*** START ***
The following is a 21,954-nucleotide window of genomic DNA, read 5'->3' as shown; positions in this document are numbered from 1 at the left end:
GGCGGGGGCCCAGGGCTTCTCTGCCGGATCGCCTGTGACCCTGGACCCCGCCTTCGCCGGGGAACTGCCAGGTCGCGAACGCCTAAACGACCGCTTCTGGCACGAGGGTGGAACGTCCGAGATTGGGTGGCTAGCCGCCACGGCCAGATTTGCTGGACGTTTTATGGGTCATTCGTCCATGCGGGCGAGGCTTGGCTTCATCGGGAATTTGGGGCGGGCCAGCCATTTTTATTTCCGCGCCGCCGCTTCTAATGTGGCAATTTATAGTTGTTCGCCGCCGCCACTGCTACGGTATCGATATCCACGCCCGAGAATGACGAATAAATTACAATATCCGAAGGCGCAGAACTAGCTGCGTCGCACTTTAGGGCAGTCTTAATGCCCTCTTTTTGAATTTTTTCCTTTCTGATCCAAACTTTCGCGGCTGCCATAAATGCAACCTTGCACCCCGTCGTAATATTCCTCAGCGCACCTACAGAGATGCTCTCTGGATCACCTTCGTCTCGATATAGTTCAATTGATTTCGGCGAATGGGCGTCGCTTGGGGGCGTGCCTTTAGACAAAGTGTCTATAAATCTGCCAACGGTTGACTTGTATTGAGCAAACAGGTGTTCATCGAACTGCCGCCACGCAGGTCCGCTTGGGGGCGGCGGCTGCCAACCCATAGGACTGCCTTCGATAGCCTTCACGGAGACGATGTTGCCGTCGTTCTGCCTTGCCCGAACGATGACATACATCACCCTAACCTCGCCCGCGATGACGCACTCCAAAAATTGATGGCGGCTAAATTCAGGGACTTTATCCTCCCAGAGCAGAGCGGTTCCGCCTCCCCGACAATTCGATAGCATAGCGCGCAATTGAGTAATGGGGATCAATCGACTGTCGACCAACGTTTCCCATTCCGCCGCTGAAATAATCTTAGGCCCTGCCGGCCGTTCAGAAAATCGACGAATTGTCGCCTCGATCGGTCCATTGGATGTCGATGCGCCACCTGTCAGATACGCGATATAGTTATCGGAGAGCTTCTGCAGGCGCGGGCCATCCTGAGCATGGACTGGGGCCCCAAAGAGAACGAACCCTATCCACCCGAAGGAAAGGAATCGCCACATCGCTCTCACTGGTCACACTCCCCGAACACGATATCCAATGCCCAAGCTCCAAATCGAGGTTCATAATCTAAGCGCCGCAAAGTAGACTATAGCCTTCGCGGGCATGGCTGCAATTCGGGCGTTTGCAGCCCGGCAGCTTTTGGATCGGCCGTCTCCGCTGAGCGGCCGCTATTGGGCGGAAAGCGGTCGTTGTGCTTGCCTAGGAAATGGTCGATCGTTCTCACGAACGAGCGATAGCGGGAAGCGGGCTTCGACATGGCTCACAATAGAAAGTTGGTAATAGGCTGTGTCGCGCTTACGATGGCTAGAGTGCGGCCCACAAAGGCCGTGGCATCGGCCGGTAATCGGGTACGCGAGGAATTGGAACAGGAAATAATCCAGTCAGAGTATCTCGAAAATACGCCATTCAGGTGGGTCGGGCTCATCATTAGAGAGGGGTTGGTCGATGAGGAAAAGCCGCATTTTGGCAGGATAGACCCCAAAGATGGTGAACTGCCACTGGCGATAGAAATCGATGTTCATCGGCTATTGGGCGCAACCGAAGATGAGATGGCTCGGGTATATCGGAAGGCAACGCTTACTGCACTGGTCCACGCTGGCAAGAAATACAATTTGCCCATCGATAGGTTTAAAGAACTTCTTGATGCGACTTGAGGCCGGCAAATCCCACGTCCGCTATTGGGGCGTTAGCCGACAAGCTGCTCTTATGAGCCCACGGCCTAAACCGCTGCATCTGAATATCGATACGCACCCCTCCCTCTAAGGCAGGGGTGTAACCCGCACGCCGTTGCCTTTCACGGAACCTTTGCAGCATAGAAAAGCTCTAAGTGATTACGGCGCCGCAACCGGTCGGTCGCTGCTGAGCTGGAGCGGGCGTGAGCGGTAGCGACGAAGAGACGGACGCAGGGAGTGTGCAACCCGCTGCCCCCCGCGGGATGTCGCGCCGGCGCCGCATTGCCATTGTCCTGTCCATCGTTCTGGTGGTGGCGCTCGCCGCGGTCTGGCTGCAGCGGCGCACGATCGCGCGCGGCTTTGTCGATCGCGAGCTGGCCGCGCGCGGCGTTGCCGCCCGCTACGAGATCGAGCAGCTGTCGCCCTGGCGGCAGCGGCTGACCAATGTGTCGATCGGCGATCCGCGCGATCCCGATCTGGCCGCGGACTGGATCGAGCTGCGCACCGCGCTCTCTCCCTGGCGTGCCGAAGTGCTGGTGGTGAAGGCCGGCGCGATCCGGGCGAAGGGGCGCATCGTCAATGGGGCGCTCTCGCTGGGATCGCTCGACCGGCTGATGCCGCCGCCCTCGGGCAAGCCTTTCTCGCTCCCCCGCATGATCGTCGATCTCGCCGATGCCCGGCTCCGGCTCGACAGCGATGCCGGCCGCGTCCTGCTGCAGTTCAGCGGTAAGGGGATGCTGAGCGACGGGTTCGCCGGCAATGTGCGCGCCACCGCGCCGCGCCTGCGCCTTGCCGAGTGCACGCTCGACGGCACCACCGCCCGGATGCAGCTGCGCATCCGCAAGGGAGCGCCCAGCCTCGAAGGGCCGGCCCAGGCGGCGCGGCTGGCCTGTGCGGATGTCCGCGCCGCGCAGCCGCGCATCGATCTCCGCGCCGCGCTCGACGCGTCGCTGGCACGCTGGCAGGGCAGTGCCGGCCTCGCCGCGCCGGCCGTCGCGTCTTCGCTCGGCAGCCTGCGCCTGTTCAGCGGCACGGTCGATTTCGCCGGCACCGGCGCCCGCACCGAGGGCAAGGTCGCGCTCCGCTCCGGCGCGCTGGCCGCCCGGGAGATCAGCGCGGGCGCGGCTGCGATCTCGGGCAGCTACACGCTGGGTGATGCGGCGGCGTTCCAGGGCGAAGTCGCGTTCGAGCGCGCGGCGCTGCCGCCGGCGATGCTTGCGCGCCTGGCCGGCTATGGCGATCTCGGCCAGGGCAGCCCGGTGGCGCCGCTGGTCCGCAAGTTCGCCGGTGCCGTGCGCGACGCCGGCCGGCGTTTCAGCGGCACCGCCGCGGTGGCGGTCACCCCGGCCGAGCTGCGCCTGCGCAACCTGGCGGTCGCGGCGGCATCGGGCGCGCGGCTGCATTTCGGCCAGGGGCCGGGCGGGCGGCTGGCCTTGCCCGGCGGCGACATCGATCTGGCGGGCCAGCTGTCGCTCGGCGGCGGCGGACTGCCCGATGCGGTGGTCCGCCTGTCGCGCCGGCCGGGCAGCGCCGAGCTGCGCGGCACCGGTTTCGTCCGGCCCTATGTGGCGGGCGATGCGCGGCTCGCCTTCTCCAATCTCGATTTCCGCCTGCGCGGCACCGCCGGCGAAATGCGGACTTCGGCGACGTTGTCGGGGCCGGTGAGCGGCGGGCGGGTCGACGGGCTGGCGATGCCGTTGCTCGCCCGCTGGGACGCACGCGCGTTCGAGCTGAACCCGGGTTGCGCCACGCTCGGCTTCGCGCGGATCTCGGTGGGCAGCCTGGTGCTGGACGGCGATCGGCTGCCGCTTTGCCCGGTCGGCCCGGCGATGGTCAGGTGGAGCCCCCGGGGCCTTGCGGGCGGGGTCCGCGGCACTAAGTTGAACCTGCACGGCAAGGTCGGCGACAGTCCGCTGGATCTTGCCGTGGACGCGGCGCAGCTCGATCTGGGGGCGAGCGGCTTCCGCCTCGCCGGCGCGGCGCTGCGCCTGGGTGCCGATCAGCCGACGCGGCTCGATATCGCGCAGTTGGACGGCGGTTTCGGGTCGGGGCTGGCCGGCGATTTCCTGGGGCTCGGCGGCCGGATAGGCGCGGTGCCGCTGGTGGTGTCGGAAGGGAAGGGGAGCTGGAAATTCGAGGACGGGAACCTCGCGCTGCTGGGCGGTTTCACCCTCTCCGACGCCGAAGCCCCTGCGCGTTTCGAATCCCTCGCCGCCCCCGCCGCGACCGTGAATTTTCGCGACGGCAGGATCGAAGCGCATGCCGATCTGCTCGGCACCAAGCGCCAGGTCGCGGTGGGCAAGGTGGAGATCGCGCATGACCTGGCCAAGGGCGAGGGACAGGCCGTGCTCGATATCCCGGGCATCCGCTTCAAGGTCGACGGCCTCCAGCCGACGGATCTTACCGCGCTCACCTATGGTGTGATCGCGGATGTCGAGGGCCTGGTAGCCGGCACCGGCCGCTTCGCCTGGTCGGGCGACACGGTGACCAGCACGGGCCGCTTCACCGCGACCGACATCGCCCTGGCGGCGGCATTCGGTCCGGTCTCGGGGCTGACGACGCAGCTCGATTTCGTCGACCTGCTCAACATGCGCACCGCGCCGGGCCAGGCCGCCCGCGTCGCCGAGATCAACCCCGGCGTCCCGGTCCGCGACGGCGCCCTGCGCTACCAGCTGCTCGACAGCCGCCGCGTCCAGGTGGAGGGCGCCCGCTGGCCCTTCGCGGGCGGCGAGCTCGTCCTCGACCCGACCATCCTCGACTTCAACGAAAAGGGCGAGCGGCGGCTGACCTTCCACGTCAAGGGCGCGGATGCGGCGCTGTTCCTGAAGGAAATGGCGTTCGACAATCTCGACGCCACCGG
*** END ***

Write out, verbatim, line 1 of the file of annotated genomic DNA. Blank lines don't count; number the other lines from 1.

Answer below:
The following is a 21,954-nucleotide window of genomic DNA, read 5'->3' as shown; positions in this document are numbered from 1 at the left end: